Tuesday, June 8, 2010

Bench-Clearing Brawl

A bench-clearing brawl, sometimes known as a basebrawl or a rhubarb, is a form of ritualistic fighting that occurs in sports, most notably baseball and ice hockey, in which both teams leave their dugouts, bullpens, or benches and charge the playing area in order to fight one another.

In baseball, brawls are usually the result of escalating infractions, often stemming from a player being hit by a pitch, or an altercation between a baserunner and infielder stemming from excessive contact in an attempted tag out (such as a runner crashing into the catcher at home plate in an attempt to dislodge the ball). They are also known to occur when a batter charges the mound. However, few bench-clearing brawls result in serious injury, as in most cases, no punches are thrown, and the action is limited to pushing and shoving.

Since a bench-clearing brawl by definition involves everyone on both teams, it is exceedingly unlikely that all participants will be ejected, but the player or players responsible for the precipitating event are almost universally ejected.

Fighting in ice hockey by enforcers is an established, if unofficial, part of the sport (especially in North America, where the penalty rules are more permissive); the general procedure in a one-on-one fight is to let it pan out and then send both players to the penalty box with five-minute major penalties. Bench-clearing brawls are more serious, and prohibited.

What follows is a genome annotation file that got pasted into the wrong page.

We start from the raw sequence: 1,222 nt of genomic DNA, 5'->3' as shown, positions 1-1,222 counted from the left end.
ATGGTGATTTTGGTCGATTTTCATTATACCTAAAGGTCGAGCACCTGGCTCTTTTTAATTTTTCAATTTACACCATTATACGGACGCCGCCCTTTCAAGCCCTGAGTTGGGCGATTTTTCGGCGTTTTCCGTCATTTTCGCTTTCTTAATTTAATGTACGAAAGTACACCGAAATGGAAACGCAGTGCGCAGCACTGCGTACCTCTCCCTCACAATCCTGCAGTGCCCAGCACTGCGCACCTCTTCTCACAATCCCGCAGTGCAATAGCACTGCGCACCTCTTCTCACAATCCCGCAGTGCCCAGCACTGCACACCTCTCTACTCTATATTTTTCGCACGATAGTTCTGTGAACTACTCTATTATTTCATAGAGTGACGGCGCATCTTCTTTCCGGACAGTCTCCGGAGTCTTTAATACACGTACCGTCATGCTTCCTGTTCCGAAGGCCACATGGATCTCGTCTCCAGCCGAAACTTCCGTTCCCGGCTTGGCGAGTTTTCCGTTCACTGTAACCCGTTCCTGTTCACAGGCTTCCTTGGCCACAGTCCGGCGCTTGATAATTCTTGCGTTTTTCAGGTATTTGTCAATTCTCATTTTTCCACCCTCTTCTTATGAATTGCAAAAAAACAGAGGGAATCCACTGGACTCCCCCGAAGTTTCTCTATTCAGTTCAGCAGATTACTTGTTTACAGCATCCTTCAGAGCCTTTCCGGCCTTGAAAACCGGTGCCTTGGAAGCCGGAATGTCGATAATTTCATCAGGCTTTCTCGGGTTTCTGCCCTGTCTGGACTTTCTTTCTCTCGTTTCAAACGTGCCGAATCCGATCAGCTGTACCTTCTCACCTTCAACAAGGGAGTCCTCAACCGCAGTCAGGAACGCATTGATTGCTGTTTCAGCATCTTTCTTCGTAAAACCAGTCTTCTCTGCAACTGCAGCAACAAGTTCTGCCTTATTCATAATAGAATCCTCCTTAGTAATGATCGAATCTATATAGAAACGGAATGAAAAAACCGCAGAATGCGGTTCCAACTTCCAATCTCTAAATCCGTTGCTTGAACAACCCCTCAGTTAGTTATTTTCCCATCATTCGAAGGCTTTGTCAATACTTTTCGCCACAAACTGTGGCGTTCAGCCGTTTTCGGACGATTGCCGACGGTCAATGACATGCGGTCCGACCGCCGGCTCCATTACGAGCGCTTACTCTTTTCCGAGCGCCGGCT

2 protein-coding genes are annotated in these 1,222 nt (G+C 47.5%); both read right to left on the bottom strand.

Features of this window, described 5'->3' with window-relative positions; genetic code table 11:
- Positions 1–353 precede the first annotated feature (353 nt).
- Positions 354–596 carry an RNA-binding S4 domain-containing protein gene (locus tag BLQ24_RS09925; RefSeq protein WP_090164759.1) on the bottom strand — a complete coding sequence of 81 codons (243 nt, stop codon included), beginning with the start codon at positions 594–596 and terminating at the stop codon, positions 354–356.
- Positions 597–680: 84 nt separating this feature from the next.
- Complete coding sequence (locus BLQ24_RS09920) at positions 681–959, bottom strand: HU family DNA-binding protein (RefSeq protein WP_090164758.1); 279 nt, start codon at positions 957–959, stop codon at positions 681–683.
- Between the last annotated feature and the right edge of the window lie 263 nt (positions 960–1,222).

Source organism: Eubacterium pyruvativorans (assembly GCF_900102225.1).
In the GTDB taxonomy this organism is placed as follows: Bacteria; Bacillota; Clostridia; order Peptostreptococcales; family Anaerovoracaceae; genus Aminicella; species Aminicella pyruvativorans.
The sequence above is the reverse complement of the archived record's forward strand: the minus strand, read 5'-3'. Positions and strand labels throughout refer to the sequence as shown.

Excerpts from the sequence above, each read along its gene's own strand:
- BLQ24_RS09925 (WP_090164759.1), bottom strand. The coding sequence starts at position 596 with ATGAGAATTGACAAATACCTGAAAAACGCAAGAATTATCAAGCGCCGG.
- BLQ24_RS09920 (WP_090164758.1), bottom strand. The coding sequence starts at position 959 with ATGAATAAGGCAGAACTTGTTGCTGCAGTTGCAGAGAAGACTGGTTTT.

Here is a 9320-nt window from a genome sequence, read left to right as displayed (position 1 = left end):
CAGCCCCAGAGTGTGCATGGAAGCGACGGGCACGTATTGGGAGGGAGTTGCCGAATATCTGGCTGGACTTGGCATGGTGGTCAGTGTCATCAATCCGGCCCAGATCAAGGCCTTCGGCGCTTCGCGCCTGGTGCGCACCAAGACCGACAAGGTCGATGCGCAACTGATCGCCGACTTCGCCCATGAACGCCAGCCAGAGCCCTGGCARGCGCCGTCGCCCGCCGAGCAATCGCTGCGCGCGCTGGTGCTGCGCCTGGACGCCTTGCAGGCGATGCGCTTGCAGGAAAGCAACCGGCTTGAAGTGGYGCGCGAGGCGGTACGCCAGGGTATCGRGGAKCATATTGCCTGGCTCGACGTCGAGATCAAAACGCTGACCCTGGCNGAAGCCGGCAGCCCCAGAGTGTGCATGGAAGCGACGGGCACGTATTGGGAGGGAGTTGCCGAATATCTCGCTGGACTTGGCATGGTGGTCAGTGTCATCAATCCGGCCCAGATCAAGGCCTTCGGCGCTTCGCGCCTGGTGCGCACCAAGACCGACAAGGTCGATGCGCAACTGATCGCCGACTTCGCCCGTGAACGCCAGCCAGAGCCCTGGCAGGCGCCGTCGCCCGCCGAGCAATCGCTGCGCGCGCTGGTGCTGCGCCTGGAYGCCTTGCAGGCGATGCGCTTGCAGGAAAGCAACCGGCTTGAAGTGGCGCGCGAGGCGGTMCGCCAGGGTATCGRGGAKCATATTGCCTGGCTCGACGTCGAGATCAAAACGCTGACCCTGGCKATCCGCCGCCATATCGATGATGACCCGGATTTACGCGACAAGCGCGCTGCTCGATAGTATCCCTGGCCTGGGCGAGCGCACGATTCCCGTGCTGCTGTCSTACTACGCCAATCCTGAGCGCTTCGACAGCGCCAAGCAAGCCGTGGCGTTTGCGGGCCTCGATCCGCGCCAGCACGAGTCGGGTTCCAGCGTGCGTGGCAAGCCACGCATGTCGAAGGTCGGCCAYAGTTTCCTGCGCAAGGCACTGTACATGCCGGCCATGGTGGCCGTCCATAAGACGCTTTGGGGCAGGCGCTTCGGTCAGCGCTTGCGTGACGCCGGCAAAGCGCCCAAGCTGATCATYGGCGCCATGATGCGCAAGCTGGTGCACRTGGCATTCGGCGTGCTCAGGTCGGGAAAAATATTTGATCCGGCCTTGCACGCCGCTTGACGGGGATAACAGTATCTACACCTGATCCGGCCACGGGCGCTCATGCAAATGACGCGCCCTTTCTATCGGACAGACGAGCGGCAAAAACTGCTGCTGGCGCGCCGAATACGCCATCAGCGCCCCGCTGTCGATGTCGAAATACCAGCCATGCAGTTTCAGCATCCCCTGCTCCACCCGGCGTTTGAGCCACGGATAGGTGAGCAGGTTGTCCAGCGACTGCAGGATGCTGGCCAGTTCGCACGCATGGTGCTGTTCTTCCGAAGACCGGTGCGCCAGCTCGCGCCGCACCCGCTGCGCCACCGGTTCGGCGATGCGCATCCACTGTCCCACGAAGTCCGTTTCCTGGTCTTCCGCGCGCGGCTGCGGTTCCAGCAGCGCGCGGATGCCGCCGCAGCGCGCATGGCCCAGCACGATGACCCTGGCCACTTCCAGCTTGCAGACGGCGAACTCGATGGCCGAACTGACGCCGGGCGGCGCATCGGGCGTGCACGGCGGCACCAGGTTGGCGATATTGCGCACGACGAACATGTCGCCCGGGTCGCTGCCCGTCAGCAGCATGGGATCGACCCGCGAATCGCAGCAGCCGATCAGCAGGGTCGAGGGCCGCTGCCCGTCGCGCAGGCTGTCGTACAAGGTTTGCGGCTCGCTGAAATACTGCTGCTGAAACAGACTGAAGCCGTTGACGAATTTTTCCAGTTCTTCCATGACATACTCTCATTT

As in baseball, hockey brawls usually result from escalating infractions; in this case, dangerous hits, excessive post-whistle roughness, taking shots after the whistle, attacking the goaltender, and accumulated hatred from fierce competition in a game with a significant amount of condoned inter-player violence, all contribute to bench-clearing brawls.

In the National Hockey League the penalties include, in addition to in-game penalties, an automatic 10-game suspension and a fine of $10,000 for the first player to leave his bench or the penalty box to participate in a brawl; for the second player to leave his bench or the penalty box, the penalties include, in addition to in-game penalties, an automatic five-game suspension and a fine of $5,000.

Bench-clearing brawls have also been known to occur in other sports, and officials in those sports have been cracking down on such brawls; in 1995, the National Basketball Association changed the penalty for leaving the bench to participate in a brawl from a $500 fine to an automatic one-game suspension.

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